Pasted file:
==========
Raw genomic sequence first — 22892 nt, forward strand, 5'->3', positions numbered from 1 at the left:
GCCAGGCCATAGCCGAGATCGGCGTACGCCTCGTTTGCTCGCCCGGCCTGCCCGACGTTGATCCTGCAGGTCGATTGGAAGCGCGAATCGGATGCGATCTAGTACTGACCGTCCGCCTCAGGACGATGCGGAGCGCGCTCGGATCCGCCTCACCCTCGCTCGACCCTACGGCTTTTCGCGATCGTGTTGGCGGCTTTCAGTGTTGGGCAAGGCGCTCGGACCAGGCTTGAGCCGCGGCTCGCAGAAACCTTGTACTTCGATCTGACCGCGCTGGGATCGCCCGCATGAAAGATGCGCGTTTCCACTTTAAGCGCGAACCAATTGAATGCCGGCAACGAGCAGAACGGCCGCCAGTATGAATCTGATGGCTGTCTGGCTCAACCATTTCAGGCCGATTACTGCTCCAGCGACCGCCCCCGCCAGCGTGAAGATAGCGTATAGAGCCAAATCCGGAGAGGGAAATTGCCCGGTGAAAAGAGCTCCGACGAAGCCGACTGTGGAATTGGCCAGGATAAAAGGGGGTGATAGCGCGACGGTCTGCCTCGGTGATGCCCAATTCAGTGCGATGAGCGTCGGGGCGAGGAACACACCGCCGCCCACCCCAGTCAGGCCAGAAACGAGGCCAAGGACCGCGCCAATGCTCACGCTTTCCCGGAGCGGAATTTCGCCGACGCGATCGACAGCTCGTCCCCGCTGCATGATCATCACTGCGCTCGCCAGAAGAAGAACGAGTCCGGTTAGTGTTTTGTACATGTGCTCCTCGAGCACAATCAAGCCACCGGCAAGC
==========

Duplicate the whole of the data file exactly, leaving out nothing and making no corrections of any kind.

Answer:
Raw genomic sequence first — 22892 nt, forward strand, 5'->3', positions numbered from 1 at the left:
GCCAGGCCATAGCCGAGATCGGCGTACGCCTCGTTTGCTCGCCCGGCCTGCCCGACGTTGATCCTGCAGGTCGATTGGAAGCGCGAATCGGATGCGATCTAGTACTGACCGTCCGCCTCAGGACGATGCGGAGCGCGCTCGGATCCGCCTCACCCTCGCTCGACCCTACGGCTTTTCGCGATCGTGTTGGCGGCTTTCAGTGTTGGGCAAGGCGCTCGGACCAGGCTTGAGCCGCGGCTCGCAGAAACCTTGTACTTCGATCTGACCGCGCTGGGATCGCCCGCATGAAAGATGCGCGTTTCCACTTTAAGCGCGAACCAATTGAATGCCGGCAACGAGCAGAACGGCCGCCAGTATGAATCTGATGGCTGTCTGGCTCAACCATTTCAGGCCGATTACTGCTCCAGCGACCGCCCCCGCCAGCGTGAAGATAGCGTATAGAGCCAAATCCGGAGAGGGAAATTGCCCGGTGAAAAGAGCTCCGACGAAGCCGACTGTGGAATTGGCCAGGATAAAAGGGGGTGATAGCGCGACGGTCTGCCTCGGTGATGCCCAATTCAGTGCGATGAGCGTCGGGGCGAGGAACACACCGCCGCCCACCCCAGTCAGGCCAGAAACGAGGCCAAGGACCGCGCCAATGCTCACGCTTTCCCGGAGCGGAATTTCGCCGACGCGATCGACAGCTCGTCCCCGCTGCATGATCATCACTGCGCTCGCCAGAAGAAGAACGAGTCCGGTTAGTGTTTTGTACATGTGCTCCTCGAGCACAATCAAGCCACCGGCAAGC